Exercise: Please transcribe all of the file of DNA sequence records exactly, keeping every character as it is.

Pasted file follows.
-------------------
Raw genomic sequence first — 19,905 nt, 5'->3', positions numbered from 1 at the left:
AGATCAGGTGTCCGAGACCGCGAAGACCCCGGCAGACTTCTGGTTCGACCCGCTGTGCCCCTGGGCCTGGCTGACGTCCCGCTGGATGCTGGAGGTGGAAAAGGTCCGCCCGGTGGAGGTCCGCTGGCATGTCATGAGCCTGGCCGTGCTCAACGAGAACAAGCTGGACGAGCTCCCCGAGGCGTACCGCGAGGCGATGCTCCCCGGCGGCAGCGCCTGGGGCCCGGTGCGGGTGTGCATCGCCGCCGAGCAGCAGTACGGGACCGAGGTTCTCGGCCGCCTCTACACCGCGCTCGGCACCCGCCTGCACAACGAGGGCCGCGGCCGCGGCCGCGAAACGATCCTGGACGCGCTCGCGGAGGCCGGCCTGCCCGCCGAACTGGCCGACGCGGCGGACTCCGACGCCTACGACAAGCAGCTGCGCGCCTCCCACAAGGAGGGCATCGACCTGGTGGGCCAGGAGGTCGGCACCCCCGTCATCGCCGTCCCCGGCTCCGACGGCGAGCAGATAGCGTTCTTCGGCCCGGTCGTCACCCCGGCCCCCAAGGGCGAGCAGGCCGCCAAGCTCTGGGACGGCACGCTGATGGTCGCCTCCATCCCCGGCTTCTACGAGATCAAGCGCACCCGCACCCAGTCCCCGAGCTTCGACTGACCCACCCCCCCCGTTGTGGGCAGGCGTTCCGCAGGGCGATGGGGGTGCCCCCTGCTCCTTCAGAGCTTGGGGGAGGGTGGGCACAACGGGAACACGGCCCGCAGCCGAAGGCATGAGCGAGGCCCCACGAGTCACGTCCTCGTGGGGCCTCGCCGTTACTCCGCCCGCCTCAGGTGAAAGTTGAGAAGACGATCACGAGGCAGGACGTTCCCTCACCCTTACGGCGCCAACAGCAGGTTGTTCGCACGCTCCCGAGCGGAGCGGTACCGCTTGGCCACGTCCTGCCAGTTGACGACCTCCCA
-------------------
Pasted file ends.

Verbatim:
Raw genomic sequence first — 19,905 nt, 5'->3', positions numbered from 1 at the left:
AGATCAGGTGTCCGAGACCGCGAAGACCCCGGCAGACTTCTGGTTCGACCCGCTGTGCCCCTGGGCCTGGCTGACGTCCCGCTGGATGCTGGAGGTGGAAAAGGTCCGCCCGGTGGAGGTCCGCTGGCATGTCATGAGCCTGGCCGTGCTCAACGAGAACAAGCTGGACGAGCTCCCCGAGGCGTACCGCGAGGCGATGCTCCCCGGCGGCAGCGCCTGGGGCCCGGTGCGGGTGTGCATCGCCGCCGAGCAGCAGTACGGGACCGAGGTTCTCGGCCGCCTCTACACCGCGCTCGGCACCCGCCTGCACAACGAGGGCCGCGGCCGCGGCCGCGAAACGATCCTGGACGCGCTCGCGGAGGCCGGCCTGCCCGCCGAACTGGCCGACGCGGCGGACTCCGACGCCTACGACAAGCAGCTGCGCGCCTCCCACAAGGAGGGCATCGACCTGGTGGGCCAGGAGGTCGGCACCCCCGTCATCGCCGTCCCCGGCTCCGACGGCGAGCAGATAGCGTTCTTCGGCCCGGTCGTCACCCCGGCCCCCAAGGGCGAGCAGGCCGCCAAGCTCTGGGACGGCACGCTGATGGTCGCCTCCATCCCCGGCTTCTACGAGATCAAGCGCACCCGCACCCAGTCCCCGAGCTTCGACTGACCCACCCCCCCCGTTGTGGGCAGGCGTTCCGCAGGGCGATGGGGGTGCCCCCTGCTCCTTCAGAGCTTGGGGGAGGGTGGGCACAACGGGAACACGGCCCGCAGCCGAAGGCATGAGCGAGGCCCCACGAGTCACGTCCTCGTGGGGCCTCGCCGTTACTCCGCCCGCCTCAGGTGAAAGTTGAGAAGACGATCACGAGGCAGGACGTTCCCTCACCCTTACGGCGCCAACAGCAGGTTGTTCGCACGCTCCCGAGCGGAGCGGTACCGCTTGGCCACGTCCTGCCAGTTGACGACCTCCCA